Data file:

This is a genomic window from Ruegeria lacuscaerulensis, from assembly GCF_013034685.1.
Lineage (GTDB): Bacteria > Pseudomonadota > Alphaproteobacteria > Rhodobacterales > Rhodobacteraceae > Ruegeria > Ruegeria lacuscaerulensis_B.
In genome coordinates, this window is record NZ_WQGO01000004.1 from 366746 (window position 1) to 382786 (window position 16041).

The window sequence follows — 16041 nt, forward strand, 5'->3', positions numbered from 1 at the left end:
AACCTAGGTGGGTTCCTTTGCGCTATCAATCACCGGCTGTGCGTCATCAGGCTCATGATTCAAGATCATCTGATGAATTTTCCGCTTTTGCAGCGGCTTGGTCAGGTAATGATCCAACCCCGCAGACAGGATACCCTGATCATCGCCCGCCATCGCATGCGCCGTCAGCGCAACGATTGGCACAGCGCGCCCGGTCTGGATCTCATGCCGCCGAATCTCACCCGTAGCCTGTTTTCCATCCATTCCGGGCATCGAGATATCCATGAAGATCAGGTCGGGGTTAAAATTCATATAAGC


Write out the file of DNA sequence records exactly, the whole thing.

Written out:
This is a genomic window from Ruegeria lacuscaerulensis, from assembly GCF_013034685.1.
Lineage (GTDB): Bacteria > Pseudomonadota > Alphaproteobacteria > Rhodobacterales > Rhodobacteraceae > Ruegeria > Ruegeria lacuscaerulensis_B.
In genome coordinates, this window is record NZ_WQGO01000004.1 from 366746 (window position 1) to 382786 (window position 16041).

The window sequence follows — 16041 nt, forward strand, 5'->3', positions numbered from 1 at the left end:
AACCTAGGTGGGTTCCTTTGCGCTATCAATCACCGGCTGTGCGTCATCAGGCTCATGATTCAAGATCATCTGATGAATTTTCCGCTTTTGCAGCGGCTTGGTCAGGTAATGATCCAACCCCGCAGACAGGATACCCTGATCATCGCCCGCCATCGCATGCGCCGTCAGCGCAACGATTGGCACAGCGCGCCCGGTCTGGATCTCATGCCGCCGAATCTCACCCGTAGCCTGTTTTCCATCCATTCCGGGCATCGAGATATCCATGAAGATCAGGTCGGGGTTAAAATTCATATAAGC